A WOMAN REBELS (1936) – Katharine Hepburn’s Pamela Thistlewaite offers a rare image of a strong-willed female editor. Pamela rebels against the conservative policies of the women’s magazine where she works in Victorian England and begins to write pieces taking on such issues as unwed mothers, child labor, and whether a woman can have both a family and a career. The fact that the film could include considerations of illegitimate children and suicide at a time when the Production Code was in place in itself constitutes a kind of victory for women in a male-dominated social system.

WOMEN ARE TROUBLE (1936) – Ruth (Florence Rice) must battle the sexist attitudes of her editor, who believes “there’s no such thing as a female reporter.” Despite the film’s title, Ruth emerges as a more aggressive and successful journalist than her male colleagues, and ultimately represents the kind of old-fashioned reporting her editor has been demanding.

ARISE, MY LOVE (1940) – Some sources have suggested that heroine Augusta Nash (Claudette Colbert) was modeled after Hemingway’s third wife, Martha Gellhorn. Although the film fluctuates between romantic comedy and wartime drama, the character of Augusta demonstrates the growing importance of women reporters internationally and in covering events that once were the exclusive domain of male journalists.

THE TRESPASSER (1947) – This programmer crime drama is of interest for the character of Stevie Carson (Janet Martin), a recent college graduate who gets a job on the Evening Gazette. Carson represents a generation of women who gained independence as a necessity of the Second World War and has no intention of giving up a career to become a homemaker. Her independence is demonstrated when she refuses to respond after a male colleague calls her “girl” and informs him, “My name is Stevie Carson. In the future please remember that.”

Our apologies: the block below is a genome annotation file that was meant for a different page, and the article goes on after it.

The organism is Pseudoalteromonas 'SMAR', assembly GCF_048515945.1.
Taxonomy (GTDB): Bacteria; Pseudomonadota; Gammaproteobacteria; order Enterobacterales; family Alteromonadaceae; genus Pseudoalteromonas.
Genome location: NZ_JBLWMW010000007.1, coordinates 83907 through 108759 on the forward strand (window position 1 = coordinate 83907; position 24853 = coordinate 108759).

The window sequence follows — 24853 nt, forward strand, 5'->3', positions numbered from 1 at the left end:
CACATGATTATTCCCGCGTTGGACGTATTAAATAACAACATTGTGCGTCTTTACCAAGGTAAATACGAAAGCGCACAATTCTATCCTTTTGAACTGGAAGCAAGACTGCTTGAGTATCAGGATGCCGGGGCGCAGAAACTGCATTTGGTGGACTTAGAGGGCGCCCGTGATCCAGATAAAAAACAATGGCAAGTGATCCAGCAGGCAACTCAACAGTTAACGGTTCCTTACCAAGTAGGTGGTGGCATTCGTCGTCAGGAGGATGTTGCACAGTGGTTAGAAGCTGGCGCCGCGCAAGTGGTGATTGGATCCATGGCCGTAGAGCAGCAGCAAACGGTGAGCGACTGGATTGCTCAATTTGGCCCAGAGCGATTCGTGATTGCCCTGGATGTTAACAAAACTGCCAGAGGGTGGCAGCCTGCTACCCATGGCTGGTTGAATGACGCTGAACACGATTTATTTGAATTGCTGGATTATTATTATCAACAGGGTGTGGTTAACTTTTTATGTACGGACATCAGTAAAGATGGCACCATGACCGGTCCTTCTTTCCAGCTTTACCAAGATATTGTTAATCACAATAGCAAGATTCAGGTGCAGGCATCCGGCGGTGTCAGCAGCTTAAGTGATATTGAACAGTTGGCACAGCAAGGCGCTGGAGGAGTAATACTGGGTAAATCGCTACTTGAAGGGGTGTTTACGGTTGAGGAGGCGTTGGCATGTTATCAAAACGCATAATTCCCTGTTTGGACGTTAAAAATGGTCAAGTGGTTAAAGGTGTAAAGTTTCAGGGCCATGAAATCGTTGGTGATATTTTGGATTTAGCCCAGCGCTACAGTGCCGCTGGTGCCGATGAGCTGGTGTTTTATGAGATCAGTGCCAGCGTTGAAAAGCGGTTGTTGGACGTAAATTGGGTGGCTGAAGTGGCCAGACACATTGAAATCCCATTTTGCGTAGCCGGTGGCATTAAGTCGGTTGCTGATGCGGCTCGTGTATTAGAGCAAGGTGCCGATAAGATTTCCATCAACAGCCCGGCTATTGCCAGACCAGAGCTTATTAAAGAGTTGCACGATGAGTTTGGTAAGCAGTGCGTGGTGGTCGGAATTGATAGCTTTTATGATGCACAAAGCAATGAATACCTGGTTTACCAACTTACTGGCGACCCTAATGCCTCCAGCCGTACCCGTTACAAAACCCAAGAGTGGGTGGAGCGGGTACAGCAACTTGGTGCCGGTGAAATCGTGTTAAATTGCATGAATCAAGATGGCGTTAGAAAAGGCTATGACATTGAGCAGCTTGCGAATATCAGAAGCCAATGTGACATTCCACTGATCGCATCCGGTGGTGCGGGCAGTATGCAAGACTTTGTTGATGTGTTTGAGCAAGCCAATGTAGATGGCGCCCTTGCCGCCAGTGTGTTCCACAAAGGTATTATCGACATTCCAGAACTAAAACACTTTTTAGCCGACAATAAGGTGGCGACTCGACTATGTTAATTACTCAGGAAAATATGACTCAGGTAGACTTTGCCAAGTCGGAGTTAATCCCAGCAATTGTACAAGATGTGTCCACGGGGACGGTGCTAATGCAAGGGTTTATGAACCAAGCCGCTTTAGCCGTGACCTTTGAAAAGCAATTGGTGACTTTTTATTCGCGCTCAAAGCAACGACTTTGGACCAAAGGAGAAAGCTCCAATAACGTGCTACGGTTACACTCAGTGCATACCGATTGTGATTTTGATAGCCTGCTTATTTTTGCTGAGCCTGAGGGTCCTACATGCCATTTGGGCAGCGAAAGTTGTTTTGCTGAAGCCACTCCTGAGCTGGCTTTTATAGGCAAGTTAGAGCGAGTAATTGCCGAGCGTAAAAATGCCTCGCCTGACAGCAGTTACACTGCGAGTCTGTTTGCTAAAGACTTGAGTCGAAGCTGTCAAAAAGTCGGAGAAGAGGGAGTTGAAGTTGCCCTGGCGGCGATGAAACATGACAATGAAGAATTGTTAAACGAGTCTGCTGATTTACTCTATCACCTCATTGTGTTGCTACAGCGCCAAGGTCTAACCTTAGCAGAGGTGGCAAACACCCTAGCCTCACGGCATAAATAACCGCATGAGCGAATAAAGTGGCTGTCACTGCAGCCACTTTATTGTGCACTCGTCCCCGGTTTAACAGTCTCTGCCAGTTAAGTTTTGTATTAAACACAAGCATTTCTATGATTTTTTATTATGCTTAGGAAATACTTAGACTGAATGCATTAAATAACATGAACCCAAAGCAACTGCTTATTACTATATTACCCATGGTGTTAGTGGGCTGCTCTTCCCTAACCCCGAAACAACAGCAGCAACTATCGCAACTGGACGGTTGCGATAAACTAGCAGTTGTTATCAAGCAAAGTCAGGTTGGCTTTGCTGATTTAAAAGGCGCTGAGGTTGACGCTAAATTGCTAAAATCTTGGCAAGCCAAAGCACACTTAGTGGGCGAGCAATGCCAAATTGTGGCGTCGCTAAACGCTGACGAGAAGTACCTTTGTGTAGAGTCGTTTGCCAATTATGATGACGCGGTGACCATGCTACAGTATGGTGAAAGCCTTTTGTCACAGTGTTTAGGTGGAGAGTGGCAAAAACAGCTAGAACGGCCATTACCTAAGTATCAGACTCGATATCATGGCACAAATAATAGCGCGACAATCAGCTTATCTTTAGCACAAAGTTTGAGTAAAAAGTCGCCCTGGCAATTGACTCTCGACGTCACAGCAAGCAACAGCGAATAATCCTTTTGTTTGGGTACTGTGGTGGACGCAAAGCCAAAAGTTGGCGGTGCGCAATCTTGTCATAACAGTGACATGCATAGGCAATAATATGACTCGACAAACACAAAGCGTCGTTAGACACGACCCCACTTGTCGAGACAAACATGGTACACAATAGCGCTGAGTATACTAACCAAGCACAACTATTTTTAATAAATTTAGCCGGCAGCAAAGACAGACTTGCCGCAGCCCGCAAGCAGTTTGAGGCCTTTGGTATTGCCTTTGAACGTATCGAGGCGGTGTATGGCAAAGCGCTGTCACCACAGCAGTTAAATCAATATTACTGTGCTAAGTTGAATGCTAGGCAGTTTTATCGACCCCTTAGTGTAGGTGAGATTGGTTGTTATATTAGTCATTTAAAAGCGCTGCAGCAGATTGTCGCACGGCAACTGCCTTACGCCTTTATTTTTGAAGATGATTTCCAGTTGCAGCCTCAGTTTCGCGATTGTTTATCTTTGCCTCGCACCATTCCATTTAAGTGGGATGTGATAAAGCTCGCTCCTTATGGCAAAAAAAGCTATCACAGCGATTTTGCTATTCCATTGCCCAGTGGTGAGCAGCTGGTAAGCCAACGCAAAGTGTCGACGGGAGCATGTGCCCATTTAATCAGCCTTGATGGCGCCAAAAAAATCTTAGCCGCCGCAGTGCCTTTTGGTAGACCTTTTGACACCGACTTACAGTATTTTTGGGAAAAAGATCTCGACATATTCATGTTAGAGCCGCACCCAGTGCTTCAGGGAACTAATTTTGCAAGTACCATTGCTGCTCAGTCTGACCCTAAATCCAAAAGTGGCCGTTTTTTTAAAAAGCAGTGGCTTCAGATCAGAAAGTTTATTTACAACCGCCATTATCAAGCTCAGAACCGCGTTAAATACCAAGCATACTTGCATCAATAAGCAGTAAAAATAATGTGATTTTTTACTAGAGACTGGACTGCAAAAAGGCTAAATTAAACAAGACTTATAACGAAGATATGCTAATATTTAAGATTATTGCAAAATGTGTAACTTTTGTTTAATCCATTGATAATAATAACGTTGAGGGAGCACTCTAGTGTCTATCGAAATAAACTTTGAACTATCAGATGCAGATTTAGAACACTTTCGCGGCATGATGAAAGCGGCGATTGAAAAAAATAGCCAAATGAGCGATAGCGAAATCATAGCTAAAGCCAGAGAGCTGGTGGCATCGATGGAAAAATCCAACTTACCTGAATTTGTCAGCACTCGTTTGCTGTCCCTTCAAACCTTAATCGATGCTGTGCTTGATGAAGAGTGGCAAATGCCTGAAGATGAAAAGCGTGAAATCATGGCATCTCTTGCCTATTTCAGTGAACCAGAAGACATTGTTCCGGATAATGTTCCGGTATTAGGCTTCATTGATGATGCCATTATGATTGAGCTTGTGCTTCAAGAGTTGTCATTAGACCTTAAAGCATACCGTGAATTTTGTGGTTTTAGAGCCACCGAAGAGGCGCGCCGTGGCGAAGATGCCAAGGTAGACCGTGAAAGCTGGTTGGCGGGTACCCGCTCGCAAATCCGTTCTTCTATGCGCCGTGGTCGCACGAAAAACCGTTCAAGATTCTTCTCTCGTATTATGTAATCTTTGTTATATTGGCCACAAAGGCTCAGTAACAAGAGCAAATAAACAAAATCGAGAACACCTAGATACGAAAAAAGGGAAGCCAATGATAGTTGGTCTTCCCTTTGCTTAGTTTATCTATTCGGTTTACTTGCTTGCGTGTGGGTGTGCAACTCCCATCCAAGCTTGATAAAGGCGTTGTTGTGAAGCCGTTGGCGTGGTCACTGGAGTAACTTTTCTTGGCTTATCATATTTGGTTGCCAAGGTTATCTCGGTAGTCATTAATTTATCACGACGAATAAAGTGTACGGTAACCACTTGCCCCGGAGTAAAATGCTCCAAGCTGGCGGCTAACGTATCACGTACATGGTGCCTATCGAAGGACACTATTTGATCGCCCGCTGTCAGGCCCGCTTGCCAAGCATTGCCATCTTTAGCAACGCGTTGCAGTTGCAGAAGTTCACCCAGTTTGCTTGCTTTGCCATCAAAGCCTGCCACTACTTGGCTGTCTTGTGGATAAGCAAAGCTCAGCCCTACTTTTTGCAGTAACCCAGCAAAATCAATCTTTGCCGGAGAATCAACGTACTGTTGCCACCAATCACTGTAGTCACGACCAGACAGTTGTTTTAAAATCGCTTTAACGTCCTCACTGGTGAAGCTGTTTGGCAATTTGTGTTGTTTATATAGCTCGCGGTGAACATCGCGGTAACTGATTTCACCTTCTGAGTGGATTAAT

THE LAWLESS (1949) – Joseph Losey’s film is interesting for its depiction of a Spanish language newspaper. Editor Sunny Garcia (Gail Russell) must battle racism in her small town, as well as the initial indifference of fellow journalist and rival editor Larry Wilder (Macdonald Carey). Eventually Larry joins the crusade and when his newspaper office is destroyed by an angry mob, Garcia joins forces with him to put out another edition.

A FACE IN THE CROWD (1957) – Radio reporter Marcia Jeffries (Patricia Neal) discovers folksy philosopher Lonesome Rhodes (Andy Griffith) and makes him a media star, but gradually comes to realize she has created a megalomaniacal monster. She finally destroys him by turning on his mike after one of his programs and broadcasting his comments about his gullible public.

A WORLD APART (1988) – Although the profession of South African newspaper writer Diana Roth (Barbara Hershey) is only briefly addressed, much of the film concerns the imprisonment and suffering she is forced to endure because she refuses to compromise her beliefs.

HERO (1992) – Television reporter Gale Gatley (Geena Davis) questions the ethics of her own profession and the extremes to which she herself is willing to go in pursuit of ratings. The film’s attitude toward journalism is summed up in a speech Gale makes at an awards ceremony in which she compares the pursuit of a story to the peeling away of layers of an onion. While Gale seemingly aspires to something more noble, this nobility ultimately takes the somewhat questionable form of concealing the truth in favor of perpetuating a myth.

DEEP IMPACT (1998) – This action drama involving reporter Jenny Lerner (Tea Leoni) uncovering the story of a comet on a collision course with Earth earns a place in this list because in the early scenes Jenny demonstrates that one of the most important skills a journalist can have is the ability to listen. Although she initially believes she is pursuing a story on a political sex scandal, Jenny does not immediately blurt out what she thinks she knows when talking to various officials. As a result, she gradually picks up bits and pieces of additional information and begins to realize she is on to something of, well, much deeper impact.